Other wartime memories were just too painful. His grandson asked him to come to school to talk about World War II. On the night he told me about his grandson's invitation he said, "I ... I ... I ... can't!" Then he threw back his head and let out a high-pitched cry.

Mickey jumped from her chair and put an arm around Marty. "It's okay, honey, it's okay," she told him. "You don't have to talk about it."

Mickey had grown up under difficult circumstances, too. When she was nine years old, her parents were forced to give up their children because they couldn't care for them. Nine brothers and sisters were shipped off to orphanages.

Marty's quiet way attracted her when they first met. It also nearly kept them apart.

Mickey found the other men she had dated a little too brassy for her. She met Marty through her sister. "He was quiet, shy, and handsome," she told me. But Marty was too shy to ask her out, and she insisted that he personally ask her for a date. He had approached her sister to see if Mickey might be interested in him.

He did ask her out. Still uncertain whether she wanted to date him, Mickey asked her sister what she thought of Marty. "He would be a good catch," she said. "Besides, he's good to his mother."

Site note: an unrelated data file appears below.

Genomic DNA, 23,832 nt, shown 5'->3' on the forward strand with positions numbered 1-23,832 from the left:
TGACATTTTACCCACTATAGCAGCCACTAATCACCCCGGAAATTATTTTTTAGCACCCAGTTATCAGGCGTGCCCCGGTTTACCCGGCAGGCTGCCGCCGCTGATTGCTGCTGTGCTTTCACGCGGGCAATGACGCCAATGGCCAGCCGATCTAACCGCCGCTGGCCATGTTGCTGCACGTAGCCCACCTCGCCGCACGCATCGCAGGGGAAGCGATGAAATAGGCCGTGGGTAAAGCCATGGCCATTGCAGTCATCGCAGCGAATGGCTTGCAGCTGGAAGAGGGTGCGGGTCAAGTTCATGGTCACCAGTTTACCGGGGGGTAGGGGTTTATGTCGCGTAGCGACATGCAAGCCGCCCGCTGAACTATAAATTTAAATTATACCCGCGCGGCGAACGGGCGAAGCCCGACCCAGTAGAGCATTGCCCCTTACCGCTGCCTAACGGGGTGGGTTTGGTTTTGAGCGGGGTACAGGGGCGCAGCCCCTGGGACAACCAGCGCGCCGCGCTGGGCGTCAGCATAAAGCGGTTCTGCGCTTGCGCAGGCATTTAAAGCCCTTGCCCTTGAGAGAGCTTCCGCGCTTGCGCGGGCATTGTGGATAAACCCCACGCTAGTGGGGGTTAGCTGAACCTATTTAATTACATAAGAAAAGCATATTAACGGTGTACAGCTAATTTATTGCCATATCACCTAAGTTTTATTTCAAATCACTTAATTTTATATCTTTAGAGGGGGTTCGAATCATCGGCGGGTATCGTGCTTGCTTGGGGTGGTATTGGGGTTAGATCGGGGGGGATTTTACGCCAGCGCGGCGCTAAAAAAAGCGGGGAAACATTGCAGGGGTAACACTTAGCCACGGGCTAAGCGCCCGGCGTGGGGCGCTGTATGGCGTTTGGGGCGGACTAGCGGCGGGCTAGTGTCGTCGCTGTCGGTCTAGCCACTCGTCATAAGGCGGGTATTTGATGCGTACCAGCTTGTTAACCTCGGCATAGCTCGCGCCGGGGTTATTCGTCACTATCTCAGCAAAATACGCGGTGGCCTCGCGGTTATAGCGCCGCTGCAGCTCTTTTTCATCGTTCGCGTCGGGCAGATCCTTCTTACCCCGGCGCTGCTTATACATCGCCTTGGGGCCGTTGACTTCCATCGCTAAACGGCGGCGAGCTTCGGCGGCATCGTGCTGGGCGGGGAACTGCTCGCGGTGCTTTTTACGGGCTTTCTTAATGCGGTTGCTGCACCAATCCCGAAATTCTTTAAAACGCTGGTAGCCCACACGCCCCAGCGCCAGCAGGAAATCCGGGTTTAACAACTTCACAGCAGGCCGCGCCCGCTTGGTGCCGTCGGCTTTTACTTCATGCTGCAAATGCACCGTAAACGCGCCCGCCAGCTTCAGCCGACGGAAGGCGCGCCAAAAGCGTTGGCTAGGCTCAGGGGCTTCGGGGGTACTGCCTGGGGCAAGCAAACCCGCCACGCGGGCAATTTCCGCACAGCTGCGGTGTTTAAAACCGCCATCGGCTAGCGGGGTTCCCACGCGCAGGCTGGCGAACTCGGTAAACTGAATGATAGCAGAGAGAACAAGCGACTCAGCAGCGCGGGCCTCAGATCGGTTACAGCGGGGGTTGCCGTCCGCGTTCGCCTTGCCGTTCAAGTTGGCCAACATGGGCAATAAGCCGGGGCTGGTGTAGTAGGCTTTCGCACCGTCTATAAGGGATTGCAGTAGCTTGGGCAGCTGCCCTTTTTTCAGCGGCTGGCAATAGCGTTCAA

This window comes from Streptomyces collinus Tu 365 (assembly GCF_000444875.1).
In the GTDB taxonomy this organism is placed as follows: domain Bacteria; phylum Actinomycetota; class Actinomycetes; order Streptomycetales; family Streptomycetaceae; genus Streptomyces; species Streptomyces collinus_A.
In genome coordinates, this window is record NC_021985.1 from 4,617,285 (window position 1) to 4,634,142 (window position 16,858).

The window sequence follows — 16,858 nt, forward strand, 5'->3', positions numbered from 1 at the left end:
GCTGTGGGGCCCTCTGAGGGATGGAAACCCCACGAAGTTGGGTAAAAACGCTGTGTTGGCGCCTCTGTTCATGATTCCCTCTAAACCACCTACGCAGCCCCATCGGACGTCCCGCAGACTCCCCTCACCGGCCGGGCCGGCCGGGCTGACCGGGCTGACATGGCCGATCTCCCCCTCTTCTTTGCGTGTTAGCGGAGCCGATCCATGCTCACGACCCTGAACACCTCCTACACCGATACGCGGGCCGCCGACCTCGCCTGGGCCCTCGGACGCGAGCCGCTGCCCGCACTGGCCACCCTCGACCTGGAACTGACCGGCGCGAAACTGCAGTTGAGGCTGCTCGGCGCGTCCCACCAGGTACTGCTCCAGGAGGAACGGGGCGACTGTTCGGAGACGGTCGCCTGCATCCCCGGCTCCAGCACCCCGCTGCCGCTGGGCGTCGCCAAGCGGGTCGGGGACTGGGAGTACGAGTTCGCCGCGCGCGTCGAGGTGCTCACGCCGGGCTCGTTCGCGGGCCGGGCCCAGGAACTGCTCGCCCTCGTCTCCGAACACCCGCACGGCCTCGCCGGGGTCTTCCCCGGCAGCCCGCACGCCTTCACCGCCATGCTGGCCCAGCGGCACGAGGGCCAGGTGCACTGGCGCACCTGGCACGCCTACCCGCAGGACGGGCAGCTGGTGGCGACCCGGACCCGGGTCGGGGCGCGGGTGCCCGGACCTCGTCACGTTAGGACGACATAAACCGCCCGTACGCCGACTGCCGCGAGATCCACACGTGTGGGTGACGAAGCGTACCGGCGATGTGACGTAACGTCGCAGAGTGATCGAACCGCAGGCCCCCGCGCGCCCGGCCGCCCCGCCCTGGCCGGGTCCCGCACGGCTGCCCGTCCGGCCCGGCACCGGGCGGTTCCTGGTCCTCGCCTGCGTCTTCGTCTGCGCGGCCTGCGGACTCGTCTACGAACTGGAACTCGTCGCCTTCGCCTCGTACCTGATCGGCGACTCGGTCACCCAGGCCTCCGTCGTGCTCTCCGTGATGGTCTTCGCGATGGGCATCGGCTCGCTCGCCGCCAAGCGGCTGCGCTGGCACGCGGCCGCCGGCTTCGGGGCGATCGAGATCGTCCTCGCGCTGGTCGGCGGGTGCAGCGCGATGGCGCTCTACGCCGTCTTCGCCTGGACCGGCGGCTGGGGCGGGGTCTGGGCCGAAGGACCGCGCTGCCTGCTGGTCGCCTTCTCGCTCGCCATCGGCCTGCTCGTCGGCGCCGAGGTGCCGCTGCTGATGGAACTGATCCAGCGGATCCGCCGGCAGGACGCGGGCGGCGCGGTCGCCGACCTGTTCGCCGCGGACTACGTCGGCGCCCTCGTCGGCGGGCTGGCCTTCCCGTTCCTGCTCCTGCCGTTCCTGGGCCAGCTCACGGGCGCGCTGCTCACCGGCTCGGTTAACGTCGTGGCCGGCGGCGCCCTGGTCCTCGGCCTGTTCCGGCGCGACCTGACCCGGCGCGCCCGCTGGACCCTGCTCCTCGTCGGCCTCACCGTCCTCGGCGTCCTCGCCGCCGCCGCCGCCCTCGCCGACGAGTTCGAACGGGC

That was enough. They courted for two years before they were married by a justice of the peace in a furniture store on June 1, 1950. "That was when you could get married for two dollars. The license cost us two bucks," Marty said.

"And we had to borrow that!" chimed in Mickey. They both laughed at the memory.

"We've had a beautiful marriage," Marty said. "Our friends call us the M-M kids. Get it? M for Marty and M for Mickey."

The early years were difficult ones for the M-M kids, as they were for most young couples they knew. "We brushed our teeth with Lifebuoy Soap," Marty said.

His wife worked as a store clerk for thirty-five cents an hour. "We paid a babysitter twenty-five cents an hour," Mickey said, "so I was working for eighty cents a day."

Their only guilty pleasure was smoking. That, too, was subject to their tight budget.

"We smoked Wings cigarettes," Marty told me. "You could get 'em for fifteen cents a pack. They were really long so we cut them in half. Instead of having twenty cigarettes, we had forty."

Marty worked in newspaper shops in a few small towns over the course of forty-two years before he retired. "It's my only regret. I should have quit sooner," he said. "I love mixing with people and I get to do that now."

He worked in a restaurant for a while, then for seventeen months took care of a man who suffered from Parkinson's disease. He worked for another restaurant after that.

Then a friend heard that Wal-Mart was looking for greeters at the local store, and he encouraged Marty to apply. The woman who hired Marty told me that when she offered him the job he broke down and cried.

I asked Marty about that moment. He said, "Yeah, I remember it. After she told me I was hired she walked out into the hallway and I heard her say to someone, 'Boy, I've got a honey in here.'"